Evidently, Minnesota-native turned Nashville resident Austin Plaine and I listened to a lot of the same music growing up, listed here in no particular order: Bob Dylan, Bruce Springsteen, Conor Oberst, Ryan Adams. I can’t write a song, much less one that could structurally replicate and attempt to advance upon the legacy and patterns of some of music’s most gifted narrative-driven singer-songwriters. But Austin Plaine can, and his second album, Stratford, is a set of graceful, well-crafted tunes that honor his influences without merely imitating them.
Over the course of 11 songs, Plaine balances unadorned, quiet folk with a poised country-rock and ties it all together with a worldly, weary voice that belies the fact he’s only 27 years old. It builds nicely upon Plaine’s eponymous 2015 debut, continuing his development as a story-driven composer.
But whereas his self-titled album delivered the artistic ambitions of his lyrics by utilizing some jangly folk-rock (like on songs “Hard Days” and “Your Love”) and indie-inspired melodic textures (“Beautiful”), Plaine presents a more unified musical vision of himself this go-round. And that vision falls somewhere between Springsteen’s Nebraska and Adams’ Cold Roses.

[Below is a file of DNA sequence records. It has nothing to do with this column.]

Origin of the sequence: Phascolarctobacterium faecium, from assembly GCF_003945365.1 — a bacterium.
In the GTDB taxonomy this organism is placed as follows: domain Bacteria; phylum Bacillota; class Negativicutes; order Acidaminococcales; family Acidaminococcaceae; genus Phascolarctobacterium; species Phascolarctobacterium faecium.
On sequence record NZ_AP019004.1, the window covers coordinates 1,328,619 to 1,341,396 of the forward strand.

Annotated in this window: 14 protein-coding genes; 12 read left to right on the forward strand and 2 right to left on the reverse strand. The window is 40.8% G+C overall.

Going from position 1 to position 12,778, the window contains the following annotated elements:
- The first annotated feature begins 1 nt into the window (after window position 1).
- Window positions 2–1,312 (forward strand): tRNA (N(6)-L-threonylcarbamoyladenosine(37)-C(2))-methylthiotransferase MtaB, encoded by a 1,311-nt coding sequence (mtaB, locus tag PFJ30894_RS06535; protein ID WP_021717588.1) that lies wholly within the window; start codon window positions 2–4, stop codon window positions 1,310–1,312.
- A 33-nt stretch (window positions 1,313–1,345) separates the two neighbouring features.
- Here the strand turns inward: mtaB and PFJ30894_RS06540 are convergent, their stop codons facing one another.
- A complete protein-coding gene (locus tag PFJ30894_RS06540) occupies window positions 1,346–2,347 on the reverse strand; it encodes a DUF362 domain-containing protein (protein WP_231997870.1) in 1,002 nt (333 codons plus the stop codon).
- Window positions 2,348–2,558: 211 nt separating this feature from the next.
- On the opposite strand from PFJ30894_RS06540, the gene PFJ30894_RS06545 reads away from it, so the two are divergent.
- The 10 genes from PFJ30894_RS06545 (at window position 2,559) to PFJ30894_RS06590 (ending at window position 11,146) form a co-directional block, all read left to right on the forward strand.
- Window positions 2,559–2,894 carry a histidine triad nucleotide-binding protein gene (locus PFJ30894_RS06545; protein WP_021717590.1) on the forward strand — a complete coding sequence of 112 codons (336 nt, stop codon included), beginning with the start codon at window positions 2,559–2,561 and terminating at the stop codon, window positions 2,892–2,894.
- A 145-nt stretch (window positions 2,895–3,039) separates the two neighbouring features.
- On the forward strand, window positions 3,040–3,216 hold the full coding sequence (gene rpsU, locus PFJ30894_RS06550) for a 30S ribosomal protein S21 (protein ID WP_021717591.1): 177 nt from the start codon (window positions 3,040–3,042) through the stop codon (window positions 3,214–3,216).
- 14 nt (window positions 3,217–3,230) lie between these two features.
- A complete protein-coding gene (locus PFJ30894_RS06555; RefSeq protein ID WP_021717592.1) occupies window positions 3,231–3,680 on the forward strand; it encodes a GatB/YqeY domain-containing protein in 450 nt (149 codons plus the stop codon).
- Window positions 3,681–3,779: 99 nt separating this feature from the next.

“Rise Above It” is anchored by a chord progression and anthemic chorus that smacks of Springsteen’s inspiration. “Wild and Young” and “Night Train” could easily be nestled into Adams’ collaborations with the Cardinals, but Plaine ditches Adams’ well-documented (musical) excesses, hang-ups, and self-consciousness for a more self-assured, straightforward lyrical and vocal performance.
Arriving at the midpoint of Stratford, Plaine uses “Lucky Ones” to pull together all his inspirations and create a track that’s uniquely his own. It begins as a country ballad with minimal accompaniment. By its conclusion, Plaine’s whole band is involved, giving “Lucky Ones” a swing that drives the album’s second half.
In the four years between his debut and Stratford, Austin Plaine has shown real growth and maturity in the craft of composition and finding a style that works. As he continues his career, it’ll be interesting to see how he further develops his burgeoning talents.